Now, the spaying and neutering of pets — except working farm animals or critters owned by those prepared to go the extra mile required to breed pedigreed stock — is a fine idea, don’t get me wrong.

It’s a wise move to reduce the number of surplus animals that have to be put down every year. That’s why most pet owners already take this step, which additionally makes animals less likely to wander, to fight, and to spray the particularly redolent scent which can render a house full of “whole” male cats so uniquely charming.

But what earthly good can come of adding another largely unenforceable law to the already overweight statute books? Are police officers really to start kneeling down and examining these animals’, um … private parts? Who will be the first resident jailed on charges of “roaming kitty”?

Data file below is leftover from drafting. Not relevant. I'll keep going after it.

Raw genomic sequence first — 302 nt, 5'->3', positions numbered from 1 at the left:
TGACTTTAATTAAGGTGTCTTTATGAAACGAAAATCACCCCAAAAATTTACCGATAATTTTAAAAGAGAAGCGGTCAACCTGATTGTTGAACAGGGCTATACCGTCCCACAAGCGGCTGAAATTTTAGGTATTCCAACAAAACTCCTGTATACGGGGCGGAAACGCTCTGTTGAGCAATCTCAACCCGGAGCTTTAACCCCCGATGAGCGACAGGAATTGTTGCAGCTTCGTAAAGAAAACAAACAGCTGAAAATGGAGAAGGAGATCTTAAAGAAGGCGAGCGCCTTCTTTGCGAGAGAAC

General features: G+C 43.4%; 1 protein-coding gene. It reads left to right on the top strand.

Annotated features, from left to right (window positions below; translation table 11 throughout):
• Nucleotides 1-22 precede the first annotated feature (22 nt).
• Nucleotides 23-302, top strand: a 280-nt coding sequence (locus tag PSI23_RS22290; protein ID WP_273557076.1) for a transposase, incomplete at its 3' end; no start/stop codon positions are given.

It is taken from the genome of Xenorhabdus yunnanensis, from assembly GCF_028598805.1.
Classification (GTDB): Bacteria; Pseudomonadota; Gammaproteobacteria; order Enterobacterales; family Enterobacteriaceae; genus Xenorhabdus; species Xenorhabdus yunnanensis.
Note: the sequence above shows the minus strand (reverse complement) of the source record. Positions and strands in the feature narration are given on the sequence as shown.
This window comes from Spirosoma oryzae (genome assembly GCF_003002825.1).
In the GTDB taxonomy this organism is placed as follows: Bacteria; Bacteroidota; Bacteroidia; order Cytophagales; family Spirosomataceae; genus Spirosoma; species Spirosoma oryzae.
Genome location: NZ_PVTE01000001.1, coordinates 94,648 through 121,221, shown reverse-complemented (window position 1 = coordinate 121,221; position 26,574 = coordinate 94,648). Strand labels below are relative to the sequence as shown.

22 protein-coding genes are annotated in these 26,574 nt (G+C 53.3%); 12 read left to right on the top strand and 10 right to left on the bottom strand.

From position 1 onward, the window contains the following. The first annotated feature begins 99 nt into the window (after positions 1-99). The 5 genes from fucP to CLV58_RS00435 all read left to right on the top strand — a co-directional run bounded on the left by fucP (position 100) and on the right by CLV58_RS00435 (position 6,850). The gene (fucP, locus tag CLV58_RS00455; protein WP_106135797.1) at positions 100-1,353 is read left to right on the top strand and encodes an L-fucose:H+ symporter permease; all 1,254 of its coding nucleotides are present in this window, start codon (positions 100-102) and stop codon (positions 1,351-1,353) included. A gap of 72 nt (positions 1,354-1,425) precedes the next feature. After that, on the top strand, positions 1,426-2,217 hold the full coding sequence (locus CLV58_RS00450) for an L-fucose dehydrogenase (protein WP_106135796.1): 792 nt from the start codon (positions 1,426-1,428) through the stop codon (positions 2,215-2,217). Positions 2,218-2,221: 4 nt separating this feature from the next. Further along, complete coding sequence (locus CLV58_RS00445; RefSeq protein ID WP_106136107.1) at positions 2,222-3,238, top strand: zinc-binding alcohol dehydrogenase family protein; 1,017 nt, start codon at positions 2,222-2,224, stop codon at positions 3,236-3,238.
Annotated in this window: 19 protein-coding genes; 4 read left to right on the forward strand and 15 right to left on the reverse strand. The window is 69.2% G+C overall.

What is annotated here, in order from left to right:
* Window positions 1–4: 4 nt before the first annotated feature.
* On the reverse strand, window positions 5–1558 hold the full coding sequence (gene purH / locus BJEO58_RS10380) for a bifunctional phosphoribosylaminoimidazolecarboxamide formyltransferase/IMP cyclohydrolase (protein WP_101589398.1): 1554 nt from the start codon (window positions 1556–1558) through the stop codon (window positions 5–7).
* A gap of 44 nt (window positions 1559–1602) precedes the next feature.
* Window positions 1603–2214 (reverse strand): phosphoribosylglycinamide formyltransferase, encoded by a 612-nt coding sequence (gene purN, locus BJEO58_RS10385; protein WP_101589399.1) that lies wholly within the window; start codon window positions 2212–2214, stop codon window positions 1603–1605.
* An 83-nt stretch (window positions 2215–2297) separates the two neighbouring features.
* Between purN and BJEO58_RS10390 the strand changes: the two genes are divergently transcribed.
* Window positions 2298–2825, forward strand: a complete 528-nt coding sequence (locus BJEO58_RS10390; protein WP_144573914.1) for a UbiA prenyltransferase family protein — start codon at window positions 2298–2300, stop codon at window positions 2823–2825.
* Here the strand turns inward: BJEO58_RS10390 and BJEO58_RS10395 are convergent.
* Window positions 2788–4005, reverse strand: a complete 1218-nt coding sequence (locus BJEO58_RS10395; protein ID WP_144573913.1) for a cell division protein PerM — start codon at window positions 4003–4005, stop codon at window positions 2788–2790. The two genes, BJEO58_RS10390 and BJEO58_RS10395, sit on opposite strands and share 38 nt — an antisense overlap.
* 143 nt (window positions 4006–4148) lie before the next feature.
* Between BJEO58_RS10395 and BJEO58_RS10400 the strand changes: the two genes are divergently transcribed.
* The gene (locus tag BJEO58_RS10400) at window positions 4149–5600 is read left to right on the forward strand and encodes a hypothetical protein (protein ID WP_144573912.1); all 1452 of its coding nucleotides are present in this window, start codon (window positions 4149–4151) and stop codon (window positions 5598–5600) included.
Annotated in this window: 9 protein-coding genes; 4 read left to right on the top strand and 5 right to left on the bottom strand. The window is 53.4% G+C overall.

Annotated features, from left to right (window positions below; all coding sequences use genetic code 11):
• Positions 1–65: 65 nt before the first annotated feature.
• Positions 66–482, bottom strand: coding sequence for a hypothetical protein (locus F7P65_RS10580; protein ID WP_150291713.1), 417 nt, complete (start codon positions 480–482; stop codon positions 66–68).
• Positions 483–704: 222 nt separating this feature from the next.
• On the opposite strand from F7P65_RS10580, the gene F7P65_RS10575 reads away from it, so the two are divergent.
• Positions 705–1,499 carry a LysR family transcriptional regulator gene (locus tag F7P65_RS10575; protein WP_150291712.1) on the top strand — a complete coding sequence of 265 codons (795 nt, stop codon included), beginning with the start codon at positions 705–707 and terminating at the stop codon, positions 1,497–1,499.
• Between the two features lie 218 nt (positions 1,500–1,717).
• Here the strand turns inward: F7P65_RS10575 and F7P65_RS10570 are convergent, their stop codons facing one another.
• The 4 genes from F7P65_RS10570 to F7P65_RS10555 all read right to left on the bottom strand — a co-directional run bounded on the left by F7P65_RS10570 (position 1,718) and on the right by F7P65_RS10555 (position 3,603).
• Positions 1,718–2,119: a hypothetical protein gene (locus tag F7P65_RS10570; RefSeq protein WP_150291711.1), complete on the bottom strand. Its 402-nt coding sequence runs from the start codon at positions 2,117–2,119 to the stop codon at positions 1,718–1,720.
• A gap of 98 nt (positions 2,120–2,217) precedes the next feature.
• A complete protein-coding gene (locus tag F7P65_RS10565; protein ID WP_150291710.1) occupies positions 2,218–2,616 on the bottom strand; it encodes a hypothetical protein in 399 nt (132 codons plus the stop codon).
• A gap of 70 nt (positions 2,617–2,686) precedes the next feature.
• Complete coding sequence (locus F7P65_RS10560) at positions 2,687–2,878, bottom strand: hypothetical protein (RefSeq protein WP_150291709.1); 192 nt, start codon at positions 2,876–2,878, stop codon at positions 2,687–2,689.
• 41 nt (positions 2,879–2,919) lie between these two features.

If everything that’s good and noble must be made mandatory — without regard to whether we can possibly have enough police to enforce all these edicts — shall we also mandate serving green leafy vegetables with every meal, and telling our children that we love them?

For that matter, doesn’t the North Las Vegas City Council realize the sanctity of motherhood, and the unending need for successive new generations of blood don- , pardon me, taxpayers? Why on earth haven’t they yet passed a law requiring married couples to, um, behave in a manner proven most likely to produce offspring, at least three times a week?

Schedules could be sent out in the mail, after the fashion of the water district telling us when to irrigate our lawns, informing each domestic unit whether they’re in the Monday-Wednesday-Friday or the Tuesday-Thursday-Saturday group.